Recent Videos

Note: Most of the material in this review was prepared using the 'original' SD1 rather than the 'Merrill' model. Sigma assures us that the two cameras are identical in all practical respects, and we've verified this in key areas of image quality, speed and operability using an SD1 Merrill. Because of this, we consider this review to apply equally to both models. In the text we've used 'SD1' to refer to both cameras for the sake of brevity.

The SD1 created a huge amount of interest when it was announced at Photokina 2010. Having used Foveon's original 4.7x3MP sensor in its SD and DP series of cameras, Sigma bought the sensor company in 2008 and instructed it to focus its efforts on high quality stills photography. The result was a 15x3MP sensor of the standard APS-C size (approx. 24 x 16mm, slightly larger than Foveon's previous designs), and it's around this that the SD1 is built.

The SD1's original pricing caused a great deal of dismay; at an RRP close to that of the professional full-frame Nikon D3X and Canon EOS-1Ds Mark III SLRs, it was placed at a level most Sigma users found entirely unattainable. However almost a year on, after what we'd assume must have been disappointing sales, Sigma relaunched the camera as the 'SD1 Merrill' with a dramatically-reduced price tag.

The SD1 Merrill still isn't cheap, though, in fact it's one of the most expensive APS-C SLRs on the market. But at a price of around £1800 / € 2100 / $2300, at least it's now in the same ball park as top end models like the Canon EOS 7D and Nikon D300s. As such, it's graduated from being a distinctly niche product to one that many more professional and enthusiast photographers might plausibly consider buying.

The SD1 is a camera with a solid specification, though not one that particularly stands out in the enthusiast-grade DSLR sector. In terms of size and body design, metering and autofocus systems, and external controls, it's most comparable to the likes of the Canon EOS 7D, Pentax K-5, Nikon D7000 and Sony SLT-A77. What it doesn't offer, though, are two features that have become standard over the past few years - movie mode and live view. We suspect that the omission of video capability may not lose it too many buyers amongst its target market, but for a high-resolution camera that would seem particularly suited to studio work, the lack of live view (and the critical focusing and composition it allows) could be a deal-breaker.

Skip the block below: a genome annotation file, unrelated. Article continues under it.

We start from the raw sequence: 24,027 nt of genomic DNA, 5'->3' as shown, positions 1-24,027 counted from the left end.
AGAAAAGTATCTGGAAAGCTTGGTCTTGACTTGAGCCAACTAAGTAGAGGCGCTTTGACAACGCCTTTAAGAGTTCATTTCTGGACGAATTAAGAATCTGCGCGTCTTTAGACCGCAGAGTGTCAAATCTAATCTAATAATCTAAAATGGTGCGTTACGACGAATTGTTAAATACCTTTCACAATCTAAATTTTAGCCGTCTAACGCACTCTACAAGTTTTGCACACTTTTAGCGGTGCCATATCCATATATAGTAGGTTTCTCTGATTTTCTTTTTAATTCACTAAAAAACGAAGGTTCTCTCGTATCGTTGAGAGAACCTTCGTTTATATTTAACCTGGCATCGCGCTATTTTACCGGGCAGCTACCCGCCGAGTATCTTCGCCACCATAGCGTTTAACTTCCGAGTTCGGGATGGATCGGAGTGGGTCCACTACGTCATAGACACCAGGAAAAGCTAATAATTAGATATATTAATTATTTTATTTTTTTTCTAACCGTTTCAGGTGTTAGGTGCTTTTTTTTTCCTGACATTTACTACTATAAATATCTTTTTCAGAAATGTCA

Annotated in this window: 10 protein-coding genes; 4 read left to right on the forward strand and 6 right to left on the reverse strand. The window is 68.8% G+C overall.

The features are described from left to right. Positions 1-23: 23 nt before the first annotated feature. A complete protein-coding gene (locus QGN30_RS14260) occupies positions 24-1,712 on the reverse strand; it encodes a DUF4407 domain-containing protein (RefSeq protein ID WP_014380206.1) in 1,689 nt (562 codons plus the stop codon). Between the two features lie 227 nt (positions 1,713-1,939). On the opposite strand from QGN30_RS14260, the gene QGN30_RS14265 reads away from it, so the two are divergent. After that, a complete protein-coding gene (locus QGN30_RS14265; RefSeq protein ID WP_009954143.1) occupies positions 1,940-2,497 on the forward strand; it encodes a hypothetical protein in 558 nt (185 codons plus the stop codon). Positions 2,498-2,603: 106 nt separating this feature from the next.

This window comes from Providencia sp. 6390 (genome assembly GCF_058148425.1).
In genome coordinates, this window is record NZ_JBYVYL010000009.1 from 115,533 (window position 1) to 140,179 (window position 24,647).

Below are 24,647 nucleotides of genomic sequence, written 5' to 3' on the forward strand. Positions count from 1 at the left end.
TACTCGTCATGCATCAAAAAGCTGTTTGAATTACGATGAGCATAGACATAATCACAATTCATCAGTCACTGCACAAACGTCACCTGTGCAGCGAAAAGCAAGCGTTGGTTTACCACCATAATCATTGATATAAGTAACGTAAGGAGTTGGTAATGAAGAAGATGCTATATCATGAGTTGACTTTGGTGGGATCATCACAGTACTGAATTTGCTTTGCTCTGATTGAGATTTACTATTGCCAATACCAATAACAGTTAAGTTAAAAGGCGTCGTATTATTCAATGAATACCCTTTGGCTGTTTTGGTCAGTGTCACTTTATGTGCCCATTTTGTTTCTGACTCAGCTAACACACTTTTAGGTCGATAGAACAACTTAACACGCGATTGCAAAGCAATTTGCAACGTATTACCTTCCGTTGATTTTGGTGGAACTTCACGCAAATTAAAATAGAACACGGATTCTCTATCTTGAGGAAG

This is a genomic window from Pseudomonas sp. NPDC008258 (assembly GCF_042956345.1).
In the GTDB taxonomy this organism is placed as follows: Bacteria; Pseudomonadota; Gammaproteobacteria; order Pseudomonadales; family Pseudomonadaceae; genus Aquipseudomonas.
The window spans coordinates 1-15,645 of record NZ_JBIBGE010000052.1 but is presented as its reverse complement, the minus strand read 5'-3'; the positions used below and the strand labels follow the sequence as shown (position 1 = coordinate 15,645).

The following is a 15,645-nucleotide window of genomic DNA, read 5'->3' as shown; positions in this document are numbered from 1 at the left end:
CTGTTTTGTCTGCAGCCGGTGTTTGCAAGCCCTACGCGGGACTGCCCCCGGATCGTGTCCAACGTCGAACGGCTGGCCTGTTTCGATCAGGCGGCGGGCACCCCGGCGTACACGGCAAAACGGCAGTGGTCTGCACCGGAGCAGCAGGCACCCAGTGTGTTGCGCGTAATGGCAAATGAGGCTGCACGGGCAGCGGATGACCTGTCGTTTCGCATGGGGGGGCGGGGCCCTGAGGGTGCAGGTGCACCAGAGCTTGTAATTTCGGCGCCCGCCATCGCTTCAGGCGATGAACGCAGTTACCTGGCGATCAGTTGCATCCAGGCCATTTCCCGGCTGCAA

The other potential hurdle for the SD1 is its use of Sigma's own SA lens mount. The company builds a wide range of lenses for the mount, and many of them are very good indeed. But we ask ourselves how many people will be willing to risk spending money building up a collection of lenses for a non-mainstream mount. It's also worth noting that few of Sigma's lenses offer any form of weather sealing to match the camera body.

Foveon sensor

Obviously the Sigma's defining feature is its 15x3MP Foveon sensor. For those of you who haven't come across the technology before, it uses a fundamentally different method for detecting color than any other camera sensor. Almost all other cameras place a pattern of colored filters in front of their sensors so that each individual photo site is only receives either red, green or blue light. To create a full-color pixel in the final image, clever mathematics is applied to estimate the values of the two unmeasured colors, based on the amount of those colors captured by adjacent photos sites.

Foveon's technology doesn't use filters - instead it uses the fact that different colors of light can penetrate silicon to differing extents. Foveon's chip measures the number of photons captured at three different depths corresponding to how well Red, Green and Blue can penetrate the chip. The main advantage of this is that, unlike other digital cameras, the Sigma measures all three colors at every one of its 15 million photo sites, capturing three times as much color data per-pixel as a conventional sensor. (Hence the company's reference to it being a 46MP camera.)

Because the Foveon sensor captures full color data at each pixel location, it's not susceptible to color moiré - false color patterns that are the result of those clever calculations occasionally getting things wrong, for example with finely-woven fabrics. Traditional Bayer-pattern sensors suppress this by using an optical low pass (or anti-aliasing) filter that slightly blurs the image at the pixel level, reducing the camera's resolution. The Foveon sensor doesn't use an AA filter, and is therefore able to resolve substantially more detail than its pixel count alone might suggest - in principle the SD1 has the potential to produce resolution similar to a 30MP Bayer-type sensor.

Sigma SD1 specification highlights

  • 15x3MP Foveon X3 CMOS sensor
  • ISO 100-6400
  • 11-point AF sensor (all cross-type)
  • 5 frames per second continuous shooting
  • 460,000 dot LCD screen
  • Shutter capable of 1/8000th second and rated for 100,000 cycles
  • Per-lens AF fine tuning

Sigma SD1 vs SD1 Merrill - what's the difference?

Sigma says the SD1 Merrill is functionally identical to the SD1, and our experience with the two cameras supports this entirely. The only visible differences between them are that the new model has 'Merrill' written on the back of the camera and on the baseplate serial number sticker. They also require different firmware files with different version numbers, but we suspect that this is purely to accommodate the change in model name within the EXIF data.

The SD1 Merrill sports its revised moniker as a discreet badge below the LCD display. The revised model name also appears in the camera's EXIF data.